1966 Jaguar E-Type Series 1, owned by Ron Schotland
On the beautiful sun-filled street of 72nd and Madison Avenue, The New York City Concours Exhibition (TNYCC), sponsored by Hispano Suiza, stunned Big Apple residents with a world-class collection of over 40 classic and exotic cars and motorcycles. Showcased along the city’s picturesque and historic grand mansions, one car – the 1966 Jaguar E-Type Series 1, owned by Ron Schotland – stood out from all the rest winning the prestigious Best In Show Award.
Enzo Ferrari called this car the most beautiful in the world. This cat from Coventry is a benchmark in design and was on exhibit at NY’s Modern Museum of Art for its beauty and prowess. Hip and groovy, it possesses a 100pt. perfect score for its restoration by the Jaguar Club of North America and Antique Automotive Club of America. As such, this vehicle is arguably viewed as the top Series 1 E-Type in North America.
“The first time I saw a Jaguar E-Type Series 1 was in the early 1960’s when I was a graduate student. I knew then that was the car I wanted to own. I had to wait until 1997 before I could finally afford my “dream” car. And, now I got to show it at The Concours on Madison Avenue and 72nd Street, a stunning automotive event that my son and I will never forget,” said Schotland. “Thanks so much to the organizers for giving us the opportunity to be a part of this unique exhibition of classic cars.”
Held on Saturday, September 17, 2022, the Exhibition launched the Madison Avenue Business Improvement District’s (B.I.D) first-ever Madison Avenue Men’s Style Month. Madison Avenue has become an international destination for style and fashion and all of the 31 retailers participating decided Rob DiNuzzo’s 1960 Auto Union 1000 SP was worthy of the Madison Avenue Style Award. Famous for its legendary racing lineage from the 1930s, Auto Union was the parent company for Audi, DKW, Horch, and Wanderer (representing the four rings in the logo). Post-WWII, the company was acquired by Daimler-Benz and produced a limited number of vehicles under the Auto Union brand from 1958 until it was sold to Volkswagen in 1964, later relaunching as the Audi brand we know today.
Maria Jannace, CEO of TNYCC, is on a mission to shake up the traditional concours “classic car show” and make it more accessible to a diverse tribe of car enthusiasts. “Born and raised in New York City, and a resident of the Upper Eastside, I am overwhelmed with emotion that I fulfilled a lifelong dream of closing down a street in Manhattan (not an easy task) to share my love of cars and motorcycles with my fellow New Yorkers,” said Jannace.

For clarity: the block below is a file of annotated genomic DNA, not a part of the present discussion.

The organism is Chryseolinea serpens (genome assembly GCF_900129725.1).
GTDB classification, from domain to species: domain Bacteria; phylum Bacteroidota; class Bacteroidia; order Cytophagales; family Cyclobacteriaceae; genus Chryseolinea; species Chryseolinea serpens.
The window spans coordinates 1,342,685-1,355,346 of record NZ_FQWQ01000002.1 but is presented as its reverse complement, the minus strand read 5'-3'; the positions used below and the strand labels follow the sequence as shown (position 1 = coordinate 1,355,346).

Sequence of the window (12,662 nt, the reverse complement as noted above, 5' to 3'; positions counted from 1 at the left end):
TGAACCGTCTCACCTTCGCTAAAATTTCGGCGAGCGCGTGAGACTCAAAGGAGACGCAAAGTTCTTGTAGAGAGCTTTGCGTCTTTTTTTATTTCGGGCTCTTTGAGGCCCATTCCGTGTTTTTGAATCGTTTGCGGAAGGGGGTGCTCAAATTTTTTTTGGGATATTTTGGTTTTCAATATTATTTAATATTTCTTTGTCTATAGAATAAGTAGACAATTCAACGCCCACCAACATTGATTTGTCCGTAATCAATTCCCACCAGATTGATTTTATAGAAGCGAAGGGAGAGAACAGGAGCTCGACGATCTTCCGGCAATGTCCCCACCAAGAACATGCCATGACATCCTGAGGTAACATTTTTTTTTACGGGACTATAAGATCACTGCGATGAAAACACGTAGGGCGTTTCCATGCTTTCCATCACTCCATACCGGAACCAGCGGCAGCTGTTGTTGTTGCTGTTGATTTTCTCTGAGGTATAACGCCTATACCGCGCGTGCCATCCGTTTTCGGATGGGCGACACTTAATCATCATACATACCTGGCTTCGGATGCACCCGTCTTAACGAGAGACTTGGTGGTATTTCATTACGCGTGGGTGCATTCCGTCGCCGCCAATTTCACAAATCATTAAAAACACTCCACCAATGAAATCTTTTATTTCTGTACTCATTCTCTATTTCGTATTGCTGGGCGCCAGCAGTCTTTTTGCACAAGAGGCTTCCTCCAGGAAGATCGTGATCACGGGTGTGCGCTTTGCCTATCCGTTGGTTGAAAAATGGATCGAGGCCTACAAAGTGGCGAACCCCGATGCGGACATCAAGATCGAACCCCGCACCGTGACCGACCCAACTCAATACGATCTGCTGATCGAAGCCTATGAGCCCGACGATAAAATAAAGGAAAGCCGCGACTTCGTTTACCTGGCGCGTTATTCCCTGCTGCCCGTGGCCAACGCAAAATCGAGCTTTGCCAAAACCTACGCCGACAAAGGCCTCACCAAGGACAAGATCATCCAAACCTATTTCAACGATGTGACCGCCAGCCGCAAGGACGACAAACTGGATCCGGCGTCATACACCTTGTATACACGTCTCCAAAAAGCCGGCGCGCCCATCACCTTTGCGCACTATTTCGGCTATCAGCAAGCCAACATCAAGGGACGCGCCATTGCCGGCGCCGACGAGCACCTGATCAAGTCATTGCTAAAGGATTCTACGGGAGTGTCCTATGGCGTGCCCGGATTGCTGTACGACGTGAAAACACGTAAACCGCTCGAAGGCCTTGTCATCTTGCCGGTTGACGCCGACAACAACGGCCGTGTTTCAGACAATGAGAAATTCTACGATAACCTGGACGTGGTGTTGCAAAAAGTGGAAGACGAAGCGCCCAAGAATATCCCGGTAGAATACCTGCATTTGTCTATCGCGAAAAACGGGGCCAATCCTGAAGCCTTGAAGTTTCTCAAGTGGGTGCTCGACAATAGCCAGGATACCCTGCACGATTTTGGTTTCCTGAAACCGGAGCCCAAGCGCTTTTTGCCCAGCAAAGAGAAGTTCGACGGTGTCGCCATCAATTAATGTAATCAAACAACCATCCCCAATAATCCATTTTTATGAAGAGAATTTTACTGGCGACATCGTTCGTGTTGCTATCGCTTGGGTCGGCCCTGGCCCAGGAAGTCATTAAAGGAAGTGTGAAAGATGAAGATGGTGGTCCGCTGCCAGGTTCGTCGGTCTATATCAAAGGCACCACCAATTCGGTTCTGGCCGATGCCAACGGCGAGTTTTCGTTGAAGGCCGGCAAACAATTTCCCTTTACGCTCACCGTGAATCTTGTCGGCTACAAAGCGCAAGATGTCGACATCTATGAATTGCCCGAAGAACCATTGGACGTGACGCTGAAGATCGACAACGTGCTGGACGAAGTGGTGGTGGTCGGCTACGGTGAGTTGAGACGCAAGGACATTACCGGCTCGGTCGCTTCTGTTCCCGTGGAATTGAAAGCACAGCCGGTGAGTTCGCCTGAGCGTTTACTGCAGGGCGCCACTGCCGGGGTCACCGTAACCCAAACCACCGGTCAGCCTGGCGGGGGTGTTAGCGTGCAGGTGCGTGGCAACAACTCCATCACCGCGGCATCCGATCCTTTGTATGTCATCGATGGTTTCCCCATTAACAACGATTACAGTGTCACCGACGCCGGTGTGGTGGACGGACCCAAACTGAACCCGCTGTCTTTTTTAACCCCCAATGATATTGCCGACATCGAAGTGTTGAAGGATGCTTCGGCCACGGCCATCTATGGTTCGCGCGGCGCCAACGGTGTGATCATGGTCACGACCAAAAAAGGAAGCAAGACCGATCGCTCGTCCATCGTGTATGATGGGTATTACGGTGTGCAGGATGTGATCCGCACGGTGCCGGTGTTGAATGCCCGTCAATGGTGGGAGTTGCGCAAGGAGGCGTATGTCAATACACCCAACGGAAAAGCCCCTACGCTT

And residents were thrilled for the special opportunity to see these unique vehicles up close and vote for their favorite. Among stiff competition, the 1950 Ford F-1 Pickup from Rob Caione was awarded the People’s Choice. With a focus on value, utility and comfort, the high-style F-Series revolutionized the pickup truck market making driving a pickup actually cool.
Along with Jannace, Russell Glace, an acclaimed and respected expert in the Concours world, curated this year’s show and had the difficult task of selecting the winner for the Curator’s Award. Anthony Verillo’s 1987 Lamborghini Countach took home the honor for this original and pristine model which is one of the lowest mileage Countachs in existence.
A showstopper of grand proportions, Hispano Suiza’s Carmen Boulogne received the Legacy, Spirit and Style Award. Hispano Suiza’s CEO Sergio Martinez Campos accepted the award for the 100% electric hypercar with the latest technology, derived from Formula E, 820kW of power and an avant-garde design inspired by the brand’s heritage. Its concept dates back to 1921 and the George Boillot Cup, in which Hispano Suiza competed with five upgraded models of the company’s H6 Coupé.
Rounding out the exceptional vehicles on display was Rob Iannucci’s 1954 AJS E95 Porcupine which won Most Outstanding Motorcycle. Iannucci considers the E95 Porcupine the Holy Grail of British motorcycles. “It was conceived in the darkest days of the Second World War, and was created on limited budgets during the austerity of post-war Britain by dedicated men who were passionate about their craft,” said Iannucci. “Yet they created a motorcycle which won the 500cc World Championship, and in my opinion was a truly beautiful mechanical object. It’s a two-wheeled work of art.”